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Date: 16 Apr 2015 18:18:00
Title: Galapagos to Marquesas

02:13:0S 032:37:3W
 
Thursday 16th April 2015
 
Pacific Magellan Net
The further we get from the Galapagos Islands the more difficult it seems for others to hear us. We have had to have our daily check-in relayed by other yachts twice now. I’m not sure (being a SSB virgin) whether this is due to a weak signal or climatic conditions. Not something covered in my course, neither is the CB type language used over the net. The RF Gain is set to max. So we are putting out our strongest signal.
 
Another Night Motoring
The wind barely gasps above a breath during darkness. We have been motoring on and off all night and now in day light, hoping to find the illusive trade wind and westerly setting current.. Having read and re-read Jimmy Cornell’s advice from Ocean Cruising Routes we are convinced we are following it correctly. Accounts of other people’s passages for this route seem to vary from at best eighteen days, with favourable wind and current, to forty days stuck in the Doldrums. So we are heading to approximately 003 degrees south in the hope of better conditions. We eagerly listen to the Magellan Net for other yachts accounts of their conditions, but only one is anywhere near us (sixty miles ahead) and they seem to be experiencing poor wind too. We saw a fishing boat last night and today, she was towing eight smaller boats in a line. At night she had two large flood lights on the water to attract fish. Perhaps we should try this technique.
 
Ken’s Musings
While we often personify the sea and the weather attributing them intent and emotion, both are simply behaving according to the forces and principles that influence them. One can easily understand the forces of superstition, so strongly played at sea. Searching for the cause of anything that might influence this highly unpredictable environment would have become an obsession for sailors living in a time when science was as much a mystery as magic. Our reactions are simply based on the expectations we set. Being at sea makes it quite clear that whatever our expectations, certain things will be as they are, in accordance to forces beyond our control. That only leaves us with what we can manage – our own expectations and our responses to the world behaving differently to the way we prefer. For the crew, with the exception of the skipper, who by now knows that travel at sea is always a “plan adjusted by reality”, may show signs of frustration, mostly taken in their stride.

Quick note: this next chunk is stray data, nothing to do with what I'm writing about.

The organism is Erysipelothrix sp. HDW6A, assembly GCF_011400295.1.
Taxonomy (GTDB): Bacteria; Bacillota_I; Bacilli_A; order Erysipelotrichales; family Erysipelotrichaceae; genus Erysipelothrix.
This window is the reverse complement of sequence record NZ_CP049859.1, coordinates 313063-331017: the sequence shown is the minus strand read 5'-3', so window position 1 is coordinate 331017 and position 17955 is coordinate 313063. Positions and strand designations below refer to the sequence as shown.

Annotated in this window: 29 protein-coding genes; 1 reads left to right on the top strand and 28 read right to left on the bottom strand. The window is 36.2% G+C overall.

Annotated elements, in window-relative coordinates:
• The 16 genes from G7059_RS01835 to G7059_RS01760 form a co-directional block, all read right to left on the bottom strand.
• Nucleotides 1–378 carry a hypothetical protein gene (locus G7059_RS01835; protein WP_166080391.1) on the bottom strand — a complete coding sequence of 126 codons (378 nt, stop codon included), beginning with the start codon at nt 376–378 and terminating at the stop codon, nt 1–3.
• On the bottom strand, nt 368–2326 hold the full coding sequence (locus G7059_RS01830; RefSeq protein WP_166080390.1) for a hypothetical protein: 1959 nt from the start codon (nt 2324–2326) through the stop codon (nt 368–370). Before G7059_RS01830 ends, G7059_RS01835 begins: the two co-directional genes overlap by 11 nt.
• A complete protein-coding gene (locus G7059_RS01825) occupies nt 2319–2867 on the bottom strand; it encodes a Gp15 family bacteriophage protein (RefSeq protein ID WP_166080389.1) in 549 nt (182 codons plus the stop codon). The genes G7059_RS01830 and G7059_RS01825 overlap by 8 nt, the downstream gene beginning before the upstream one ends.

And so, focusing on the present as 0300 arrives, my watch comes to an end, I notice the warm breeze, the dazzling star filled sky, the photo plankton mirroring the stars and the possible squall brewing in the south and think, yes, it is just as it should be.

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